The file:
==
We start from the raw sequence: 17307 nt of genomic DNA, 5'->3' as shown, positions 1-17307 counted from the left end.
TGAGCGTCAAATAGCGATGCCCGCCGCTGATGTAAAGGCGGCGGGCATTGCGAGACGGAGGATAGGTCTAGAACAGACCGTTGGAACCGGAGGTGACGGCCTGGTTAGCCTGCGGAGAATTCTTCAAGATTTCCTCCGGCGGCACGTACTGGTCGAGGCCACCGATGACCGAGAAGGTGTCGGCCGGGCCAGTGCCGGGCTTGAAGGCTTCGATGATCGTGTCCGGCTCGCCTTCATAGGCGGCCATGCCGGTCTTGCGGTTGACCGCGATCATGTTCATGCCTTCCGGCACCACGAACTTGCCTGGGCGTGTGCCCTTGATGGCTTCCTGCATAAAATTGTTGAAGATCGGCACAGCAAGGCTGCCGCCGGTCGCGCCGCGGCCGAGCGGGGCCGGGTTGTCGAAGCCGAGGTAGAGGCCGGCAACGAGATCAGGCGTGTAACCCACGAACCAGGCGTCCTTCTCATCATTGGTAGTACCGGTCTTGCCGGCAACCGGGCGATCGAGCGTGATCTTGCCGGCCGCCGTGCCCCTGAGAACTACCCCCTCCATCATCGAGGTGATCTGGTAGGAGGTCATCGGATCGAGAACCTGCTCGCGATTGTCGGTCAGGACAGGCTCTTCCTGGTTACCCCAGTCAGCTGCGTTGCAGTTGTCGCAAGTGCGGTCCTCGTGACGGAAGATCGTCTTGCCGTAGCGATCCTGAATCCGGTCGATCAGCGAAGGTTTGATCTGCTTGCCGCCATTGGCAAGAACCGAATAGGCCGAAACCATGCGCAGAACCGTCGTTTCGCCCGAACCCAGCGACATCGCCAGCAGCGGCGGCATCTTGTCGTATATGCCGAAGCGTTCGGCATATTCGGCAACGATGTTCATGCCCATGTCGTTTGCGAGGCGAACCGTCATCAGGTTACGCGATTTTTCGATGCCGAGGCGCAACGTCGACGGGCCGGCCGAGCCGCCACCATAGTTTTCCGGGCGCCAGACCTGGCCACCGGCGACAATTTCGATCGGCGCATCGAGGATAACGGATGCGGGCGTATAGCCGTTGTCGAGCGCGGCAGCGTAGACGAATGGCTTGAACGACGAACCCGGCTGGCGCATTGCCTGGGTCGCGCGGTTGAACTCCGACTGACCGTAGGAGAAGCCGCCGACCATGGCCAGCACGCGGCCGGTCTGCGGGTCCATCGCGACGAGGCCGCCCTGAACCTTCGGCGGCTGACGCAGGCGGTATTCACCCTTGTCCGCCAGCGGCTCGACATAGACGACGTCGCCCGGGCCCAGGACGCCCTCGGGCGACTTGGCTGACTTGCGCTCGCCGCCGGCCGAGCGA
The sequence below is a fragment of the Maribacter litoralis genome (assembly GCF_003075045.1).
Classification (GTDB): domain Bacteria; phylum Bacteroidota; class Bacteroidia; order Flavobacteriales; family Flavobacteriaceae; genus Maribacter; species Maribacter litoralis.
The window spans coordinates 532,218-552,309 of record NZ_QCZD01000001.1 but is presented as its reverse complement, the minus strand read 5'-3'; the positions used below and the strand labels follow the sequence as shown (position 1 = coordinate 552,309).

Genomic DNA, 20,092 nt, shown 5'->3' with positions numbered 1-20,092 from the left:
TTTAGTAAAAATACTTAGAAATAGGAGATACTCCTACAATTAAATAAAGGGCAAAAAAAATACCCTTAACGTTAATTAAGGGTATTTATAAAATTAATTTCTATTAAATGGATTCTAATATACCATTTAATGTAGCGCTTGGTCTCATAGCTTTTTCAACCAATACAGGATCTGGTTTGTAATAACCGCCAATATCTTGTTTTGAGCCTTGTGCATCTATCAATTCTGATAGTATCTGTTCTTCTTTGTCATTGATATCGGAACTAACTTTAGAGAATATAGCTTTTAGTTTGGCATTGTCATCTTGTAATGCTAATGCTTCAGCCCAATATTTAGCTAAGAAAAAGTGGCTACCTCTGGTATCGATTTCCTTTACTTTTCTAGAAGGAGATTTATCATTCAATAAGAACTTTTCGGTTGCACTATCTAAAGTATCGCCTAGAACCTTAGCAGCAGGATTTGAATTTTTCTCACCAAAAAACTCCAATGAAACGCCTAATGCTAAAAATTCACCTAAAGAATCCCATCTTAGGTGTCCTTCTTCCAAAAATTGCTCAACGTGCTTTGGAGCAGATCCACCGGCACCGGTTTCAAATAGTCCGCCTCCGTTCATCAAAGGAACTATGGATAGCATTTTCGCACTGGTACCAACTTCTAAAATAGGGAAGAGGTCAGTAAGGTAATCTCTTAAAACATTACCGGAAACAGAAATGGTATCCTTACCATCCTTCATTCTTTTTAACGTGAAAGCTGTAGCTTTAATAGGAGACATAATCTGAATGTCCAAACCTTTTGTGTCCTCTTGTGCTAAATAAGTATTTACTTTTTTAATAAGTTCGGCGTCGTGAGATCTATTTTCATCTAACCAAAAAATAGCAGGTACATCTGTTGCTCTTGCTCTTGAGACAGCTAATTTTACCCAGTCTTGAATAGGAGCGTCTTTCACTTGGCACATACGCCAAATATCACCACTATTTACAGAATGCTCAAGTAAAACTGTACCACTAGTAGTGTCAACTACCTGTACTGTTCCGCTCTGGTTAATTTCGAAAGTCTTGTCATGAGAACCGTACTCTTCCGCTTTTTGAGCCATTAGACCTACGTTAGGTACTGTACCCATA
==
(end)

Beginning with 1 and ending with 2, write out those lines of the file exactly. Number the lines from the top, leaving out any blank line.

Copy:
We start from the raw sequence: 17307 nt of genomic DNA, 5'->3' as shown, positions 1-17307 counted from the left end.
TGAGCGTCAAATAGCGATGCCCGCCGCTGATGTAAAGGCGGCGGGCATTGCGAGACGGAGGATAGGTCTAGAACAGACCGTTGGAACCGGAGGTGACGGCCTGGTTAGCCTGCGGAGAATTCTTCAAGATTTCCTCCGGCGGCACGTACTGGTCGAGGCCACCGATGACCGAGAAGGTGTCGGCCGGGCCAGTGCCGGGCTTGAAGGCTTCGATGATCGTGTCCGGCTCGCCTTCATAGGCGGCCATGCCGGTCTTGCGGTTGACCGCGATCATGTTCATGCCTTCCGGCACCACGAACTTGCCTGGGCGTGTGCCCTTGATGGCTTCCTGCATAAAATTGTTGAAGATCGGCACAGCAAGGCTGCCGCCGGTCGCGCCGCGGCCGAGCGGGGCCGGGTTGTCGAAGCCGAGGTAGAGGCCGGCAACGAGATCAGGCGTGTAACCCACGAACCAGGCGTCCTTCTCATCATTGGTAGTACCGGTCTTGCCGGCAACCGGGCGATCGAGCGTGATCTTGCCGGCCGCCGTGCCCCTGAGAACTACCCCCTCCATCATCGAGGTGATCTGGTAGGAGGTCATCGGATCGAGAACCTGCTCGCGATTGTCGGTCAGGACAGGCTCTTCCTGGTTACCCCAGTCAGCTGCGTTGCAGTTGTCGCAAGTGCGGTCCTCGTGACGGAAGATCGTCTTGCCGTAGCGATCCTGAATCCGGTCGATCAGCGAAGGTTTGATCTGCTTGCCGCCATTGGCAAGAACCGAATAGGCCGAAACCATGCGCAGAACCGTCGTTTCGCCCGAACCCAGCGACATCGCCAGCAGCGGCGGCATCTTGTCGTATATGCCGAAGCGTTCGGCATATTCGGCAACGATGTTCATGCCCATGTCGTTTGCGAGGCGAACCGTCATCAGGTTACGCGATTTTTCGATGCCGAGGCGCAACGTCGACGGGCCGGCCGAGCCGCCACCATAGTTTTCCGGGCGCCAGACCTGGCCACCGGCGACAATTTCGATCGGCGCATCGAGGATAACGGATGCGGGCGTATAGCCGTTGTCGAGCGCGGCAGCGTAGACGAATGGCTTGAACGACGAACCCGGCTGGCGCATTGCCTGGGTCGCGCGGTTGAACTCCGACTGACCGTAGGAGAAGCCGCCGACCATGGCCAGCACGCGGCCGGTCTGCGGGTCCATCGCGACGAGGCCGCCCTGAACCTTCGGCGGCTGACGCAGGCGGTATTCACCCTTGTCCGCCAGCGGCTCGACATAGACGACGTCGCCCGGGCCCAGGACGCCCTCGGGCGACTTGGCTGACTTGCGCTCGCCGCCGGCCGAGCGA